Why Black Women Reject The Idea Of The Male Breadwinner (And Black Men Don’t Mind)
“Well if I’m raising the kids, what the hell is he gonna be doing?” said no Black woman ever, which is odd because Black women are faced with a similarly odd line of questioning any time the male breadwinner discussion rears its ugly head. You’d think someone would pose the question, being that Black women are both the primary breadwinners and caregivers in the home, but we tend to get stuck right around the intersection of “If I pay all the bills” and “You become my silent sex slave/maid.”
Has anyone found it odd that we associate being maintained by Black men with being mistreated by them? I mean, Nick Cannon mentions that a 9-5 is optional for the women in his life and we all start brainstorming the many forms of abuse that come with his offer. And I get it, our perception of the Black male breadwinner looks a lot like the ones we see in Tyler Perry’s films, mean spirited, tyrannical, abusive, manipulative, elitist, controlling, etc. So it’s no wonder Black women are leery of this kind of arrangement. But where did the idea originate that a man who manages the household bills gets to run it like a plantation? Since when does an electric bill take a man from John Q to Training Day? It doesn’t. And the idea that a Black woman is asking for trouble by looking for her partner to take a leadership position in the home creates a dynamic that allows men to avoid their responsibilities with our approval and our encouragement.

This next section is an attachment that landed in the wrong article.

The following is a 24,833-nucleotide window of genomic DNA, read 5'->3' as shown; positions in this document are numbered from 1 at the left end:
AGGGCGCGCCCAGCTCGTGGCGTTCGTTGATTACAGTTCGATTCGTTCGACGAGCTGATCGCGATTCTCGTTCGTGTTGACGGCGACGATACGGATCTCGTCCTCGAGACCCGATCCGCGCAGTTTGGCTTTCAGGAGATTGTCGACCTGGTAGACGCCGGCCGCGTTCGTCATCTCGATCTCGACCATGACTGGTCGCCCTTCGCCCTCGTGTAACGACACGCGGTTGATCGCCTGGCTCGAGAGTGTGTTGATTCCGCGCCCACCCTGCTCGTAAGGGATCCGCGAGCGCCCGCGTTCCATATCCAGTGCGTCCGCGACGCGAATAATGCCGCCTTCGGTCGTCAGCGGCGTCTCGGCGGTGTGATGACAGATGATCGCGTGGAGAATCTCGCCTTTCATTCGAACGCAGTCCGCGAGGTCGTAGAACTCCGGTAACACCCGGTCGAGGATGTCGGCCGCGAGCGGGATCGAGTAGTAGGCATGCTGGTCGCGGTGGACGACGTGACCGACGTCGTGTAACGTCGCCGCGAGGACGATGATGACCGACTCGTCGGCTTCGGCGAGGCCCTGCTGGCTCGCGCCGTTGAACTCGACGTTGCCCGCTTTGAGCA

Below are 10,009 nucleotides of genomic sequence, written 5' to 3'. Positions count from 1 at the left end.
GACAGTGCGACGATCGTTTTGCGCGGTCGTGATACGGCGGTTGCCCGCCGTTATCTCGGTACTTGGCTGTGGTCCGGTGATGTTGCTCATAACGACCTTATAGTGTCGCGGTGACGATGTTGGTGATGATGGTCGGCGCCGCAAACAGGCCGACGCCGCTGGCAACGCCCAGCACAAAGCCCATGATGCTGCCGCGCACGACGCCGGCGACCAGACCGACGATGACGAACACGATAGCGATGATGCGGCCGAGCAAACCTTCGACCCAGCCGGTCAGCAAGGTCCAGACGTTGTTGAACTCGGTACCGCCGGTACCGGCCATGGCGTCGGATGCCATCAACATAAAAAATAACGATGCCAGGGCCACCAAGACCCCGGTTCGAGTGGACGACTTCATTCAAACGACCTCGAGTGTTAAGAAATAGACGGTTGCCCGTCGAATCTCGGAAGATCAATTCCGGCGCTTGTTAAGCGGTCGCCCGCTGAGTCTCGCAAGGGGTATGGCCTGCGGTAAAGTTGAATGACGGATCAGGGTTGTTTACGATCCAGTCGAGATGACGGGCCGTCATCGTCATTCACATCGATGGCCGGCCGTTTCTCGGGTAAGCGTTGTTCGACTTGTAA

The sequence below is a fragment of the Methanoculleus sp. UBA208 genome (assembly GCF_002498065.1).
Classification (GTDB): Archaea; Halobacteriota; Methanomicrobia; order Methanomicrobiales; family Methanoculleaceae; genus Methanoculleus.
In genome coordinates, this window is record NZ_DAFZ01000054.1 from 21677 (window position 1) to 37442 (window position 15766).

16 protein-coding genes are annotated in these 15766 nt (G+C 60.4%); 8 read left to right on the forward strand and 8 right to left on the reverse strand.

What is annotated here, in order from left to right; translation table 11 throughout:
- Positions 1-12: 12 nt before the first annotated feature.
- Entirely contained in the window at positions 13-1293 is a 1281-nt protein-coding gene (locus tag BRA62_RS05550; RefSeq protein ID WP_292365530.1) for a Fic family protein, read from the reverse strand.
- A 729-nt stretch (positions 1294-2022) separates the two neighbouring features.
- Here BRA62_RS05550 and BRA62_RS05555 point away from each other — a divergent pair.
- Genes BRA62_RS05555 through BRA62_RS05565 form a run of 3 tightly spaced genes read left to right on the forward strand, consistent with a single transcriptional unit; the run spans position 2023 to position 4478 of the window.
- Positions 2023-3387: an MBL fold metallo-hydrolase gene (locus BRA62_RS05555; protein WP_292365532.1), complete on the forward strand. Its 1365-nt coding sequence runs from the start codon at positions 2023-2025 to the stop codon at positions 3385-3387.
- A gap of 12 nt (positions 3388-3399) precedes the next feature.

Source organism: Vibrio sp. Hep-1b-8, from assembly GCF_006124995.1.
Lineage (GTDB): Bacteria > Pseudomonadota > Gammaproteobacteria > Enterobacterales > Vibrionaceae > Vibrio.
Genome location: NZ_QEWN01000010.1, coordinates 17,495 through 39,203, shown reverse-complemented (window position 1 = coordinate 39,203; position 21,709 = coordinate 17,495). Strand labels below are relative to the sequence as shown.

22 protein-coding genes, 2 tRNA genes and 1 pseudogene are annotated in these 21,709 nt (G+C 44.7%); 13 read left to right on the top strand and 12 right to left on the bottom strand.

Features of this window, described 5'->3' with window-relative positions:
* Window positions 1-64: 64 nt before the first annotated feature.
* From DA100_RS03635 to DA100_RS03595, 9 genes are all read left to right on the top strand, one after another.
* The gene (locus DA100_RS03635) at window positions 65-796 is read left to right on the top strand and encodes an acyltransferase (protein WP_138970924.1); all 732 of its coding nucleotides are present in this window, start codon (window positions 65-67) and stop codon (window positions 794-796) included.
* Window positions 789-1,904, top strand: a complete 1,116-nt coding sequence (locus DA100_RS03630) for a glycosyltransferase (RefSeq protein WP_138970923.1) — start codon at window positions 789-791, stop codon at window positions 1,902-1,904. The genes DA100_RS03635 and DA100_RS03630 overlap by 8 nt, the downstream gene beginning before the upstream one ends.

Let’s be frank, Black men and women don’t trust each other. We may not like how that sounds but our casual suspicion of one another is obvious. Granted, that doesn’t stop us from relying heavily on one another for social support but we do so with the sturdiest of side eyes. If it’s not due to the idea that Black women are fertile, neck-twisting gold diggers, it’s the assumption that Black men are breedy trash bins waiting to milk the next “strong Black woman” they come across. And furthermore, it’s the belief that Black men secretly wish to dominate and control us in the same way that white men dominate and control everyone that reinforces this distrust in our households. Black men and women have been at odds when it comes to who to trust with leadership for quite some time and as with most detrimental facets of our community, this rift began where our freedom ended.
When Black men and women were enslaved, the functionality of the home was lost. While home served as a communal retreat for other communities, Black people found home to be a place of release. Being treated like cattle day in and day out without the ability to express any discontent or dissatisfaction meant that for Black people, home was the only place to do that. Unfortunately, these expressions of rage and anger were often directed towards the weaker members of the community, with women and children taking the brunt. For many Black men, their provision came with some perversion and if their provision was the only provision, the perversion was inescapable.